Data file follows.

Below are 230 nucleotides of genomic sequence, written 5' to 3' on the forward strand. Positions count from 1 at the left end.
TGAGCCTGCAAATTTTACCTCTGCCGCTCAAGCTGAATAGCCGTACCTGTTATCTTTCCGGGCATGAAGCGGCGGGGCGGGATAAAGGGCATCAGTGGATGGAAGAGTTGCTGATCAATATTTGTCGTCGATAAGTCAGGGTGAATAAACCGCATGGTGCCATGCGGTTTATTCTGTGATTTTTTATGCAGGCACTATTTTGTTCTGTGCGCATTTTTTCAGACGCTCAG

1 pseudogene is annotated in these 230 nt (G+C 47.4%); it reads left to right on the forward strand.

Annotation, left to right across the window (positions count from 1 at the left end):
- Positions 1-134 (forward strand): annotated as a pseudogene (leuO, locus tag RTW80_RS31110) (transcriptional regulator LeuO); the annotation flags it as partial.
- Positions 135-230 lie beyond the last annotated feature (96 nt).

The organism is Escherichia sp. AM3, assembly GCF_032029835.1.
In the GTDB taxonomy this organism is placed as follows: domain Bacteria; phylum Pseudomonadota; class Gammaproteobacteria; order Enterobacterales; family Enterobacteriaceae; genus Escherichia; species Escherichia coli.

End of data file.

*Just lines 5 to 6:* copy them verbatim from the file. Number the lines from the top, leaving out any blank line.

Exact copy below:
- Positions 1-134 (forward strand): annotated as a pseudogene (leuO, locus tag RTW80_RS31110) (transcriptional regulator LeuO); the annotation flags it as partial.
- Positions 135-230 lie beyond the last annotated feature (96 nt).